What do you call yourself?

I was asked by a fellow Vietnamese person after the show of whether I consider myself more in touch with my Khmer than Vietnamese, or vice-versa?

I said “Neither.” I don’t consider myself one or the other, even though the last 2 years, I’ve been more associated with the Cambodian community through my volunteering and having close friendships with some of my Khmer friends. Having those two identities are a challenge when you consider the history between the two countries which has been conflicted for centuries, and how that has transferred over to people that I’ve known through my family circles for years to which, in some ways, affected how those folks saw me as (specifically with my parents’ generation), and then you throw my queerness on top of it, which kept that distance fairly wide.

What made me step back into the Cambodian community was my friend Lyk Yoeun who, as a queer Cambodian woman, made it possible that I can be in that space without having to suppress my intersectionalities, and Savi Charmwho helped me to navigate moments when I’ve been triggered as I was reaffirming myself in that space.

She asked, “Has the Vietnamese community here been the same way as well?” I took a moment, and I said “Not necessarily” I was fortunate that I had Lyk and Savi to be the ones who actually reintroduced me back. However, my friend Vân who is Vietnamese , has been a person that I trusted in the Vietnamese space to navigate my said intersectionalities. The Vietnamese community in Chicago seems very distant and not as accessible as I would like it to be. If it was more accessible and inclusive to my identities, then I would certainly consider being around the community more, but I would never call myself “more” or “less” of this identity.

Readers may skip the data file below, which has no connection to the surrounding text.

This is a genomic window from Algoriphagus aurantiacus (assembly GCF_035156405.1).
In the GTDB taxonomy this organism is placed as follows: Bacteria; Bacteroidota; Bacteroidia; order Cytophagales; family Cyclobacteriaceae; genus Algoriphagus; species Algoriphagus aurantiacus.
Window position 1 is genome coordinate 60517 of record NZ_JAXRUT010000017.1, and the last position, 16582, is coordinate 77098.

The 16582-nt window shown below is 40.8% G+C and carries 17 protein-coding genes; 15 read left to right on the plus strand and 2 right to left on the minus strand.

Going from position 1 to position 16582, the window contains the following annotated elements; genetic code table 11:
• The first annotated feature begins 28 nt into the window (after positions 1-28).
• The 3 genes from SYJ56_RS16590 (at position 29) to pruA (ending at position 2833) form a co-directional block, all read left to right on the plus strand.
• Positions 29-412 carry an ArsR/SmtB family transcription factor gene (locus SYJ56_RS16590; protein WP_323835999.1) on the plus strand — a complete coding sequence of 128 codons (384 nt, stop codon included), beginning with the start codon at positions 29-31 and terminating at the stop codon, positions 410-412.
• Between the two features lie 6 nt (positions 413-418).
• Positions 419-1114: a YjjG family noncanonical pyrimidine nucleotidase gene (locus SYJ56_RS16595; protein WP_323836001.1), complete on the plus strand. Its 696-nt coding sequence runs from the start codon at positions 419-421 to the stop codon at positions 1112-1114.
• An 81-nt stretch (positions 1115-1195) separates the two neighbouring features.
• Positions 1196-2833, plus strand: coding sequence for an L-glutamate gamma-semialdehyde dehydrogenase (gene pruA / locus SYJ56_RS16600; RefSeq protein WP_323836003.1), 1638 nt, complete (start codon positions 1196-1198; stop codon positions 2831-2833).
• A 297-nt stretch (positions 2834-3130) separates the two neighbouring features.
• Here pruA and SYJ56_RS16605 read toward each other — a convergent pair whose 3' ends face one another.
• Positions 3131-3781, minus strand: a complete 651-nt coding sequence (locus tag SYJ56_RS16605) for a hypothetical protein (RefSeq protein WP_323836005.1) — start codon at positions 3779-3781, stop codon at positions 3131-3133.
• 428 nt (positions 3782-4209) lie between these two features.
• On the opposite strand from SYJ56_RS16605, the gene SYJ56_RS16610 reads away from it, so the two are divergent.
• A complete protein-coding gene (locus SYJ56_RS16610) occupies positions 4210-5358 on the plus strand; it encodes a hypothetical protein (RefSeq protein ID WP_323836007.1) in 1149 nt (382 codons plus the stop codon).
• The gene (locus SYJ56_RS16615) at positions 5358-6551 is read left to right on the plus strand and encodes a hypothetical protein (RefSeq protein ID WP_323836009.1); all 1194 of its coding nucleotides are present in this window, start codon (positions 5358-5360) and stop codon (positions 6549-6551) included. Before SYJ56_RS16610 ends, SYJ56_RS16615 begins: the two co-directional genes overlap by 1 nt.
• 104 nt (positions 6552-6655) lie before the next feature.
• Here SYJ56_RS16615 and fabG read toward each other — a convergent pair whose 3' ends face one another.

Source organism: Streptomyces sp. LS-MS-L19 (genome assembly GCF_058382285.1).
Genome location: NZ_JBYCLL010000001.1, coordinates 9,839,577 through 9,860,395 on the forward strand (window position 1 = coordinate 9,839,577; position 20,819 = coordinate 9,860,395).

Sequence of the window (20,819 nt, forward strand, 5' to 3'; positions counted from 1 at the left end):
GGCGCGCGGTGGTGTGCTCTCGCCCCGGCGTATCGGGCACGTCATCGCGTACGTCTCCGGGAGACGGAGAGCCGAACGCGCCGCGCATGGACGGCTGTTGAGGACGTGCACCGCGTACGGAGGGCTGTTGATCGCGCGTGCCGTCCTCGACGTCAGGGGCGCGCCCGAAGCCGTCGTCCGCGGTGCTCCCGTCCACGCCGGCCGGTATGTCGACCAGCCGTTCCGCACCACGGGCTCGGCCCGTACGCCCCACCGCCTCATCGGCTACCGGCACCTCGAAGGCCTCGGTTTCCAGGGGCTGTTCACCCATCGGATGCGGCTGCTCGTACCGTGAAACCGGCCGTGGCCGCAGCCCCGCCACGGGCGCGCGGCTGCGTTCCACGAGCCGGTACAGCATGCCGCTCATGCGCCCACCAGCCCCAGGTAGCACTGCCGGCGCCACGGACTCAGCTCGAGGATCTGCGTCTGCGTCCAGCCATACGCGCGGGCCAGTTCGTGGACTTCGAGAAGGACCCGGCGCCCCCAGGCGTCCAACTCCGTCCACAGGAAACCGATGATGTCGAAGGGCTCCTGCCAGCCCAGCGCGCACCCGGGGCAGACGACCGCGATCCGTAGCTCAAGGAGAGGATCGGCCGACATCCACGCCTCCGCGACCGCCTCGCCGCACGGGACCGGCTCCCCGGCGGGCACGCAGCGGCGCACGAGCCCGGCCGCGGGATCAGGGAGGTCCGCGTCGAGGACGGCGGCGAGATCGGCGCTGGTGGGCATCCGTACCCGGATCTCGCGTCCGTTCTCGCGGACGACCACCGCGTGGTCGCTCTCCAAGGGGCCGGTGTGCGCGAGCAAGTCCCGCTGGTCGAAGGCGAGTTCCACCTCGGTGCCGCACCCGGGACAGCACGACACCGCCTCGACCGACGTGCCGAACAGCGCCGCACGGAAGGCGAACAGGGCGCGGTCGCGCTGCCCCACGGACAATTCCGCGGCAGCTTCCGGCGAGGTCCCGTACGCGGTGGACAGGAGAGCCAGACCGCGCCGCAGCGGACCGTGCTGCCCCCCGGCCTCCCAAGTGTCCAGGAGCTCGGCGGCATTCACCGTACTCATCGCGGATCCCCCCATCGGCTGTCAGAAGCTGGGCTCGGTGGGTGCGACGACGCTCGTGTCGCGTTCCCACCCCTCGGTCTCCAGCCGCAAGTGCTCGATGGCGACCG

“So what do you call yourself as?” Queer Southeast Asian-American or Queer Viet-Khmer American. There’s no need for me to pit both identities against each other, or have a preference for one or the other. If I put down or lessen my identity, then I wouldn’t be loving myself. It’s just a matter of whether there are spaces that are down for what I bring to the table. Other than that, I’m existing and living my identities everyday on my own, and I know that I carry that history with care and love.

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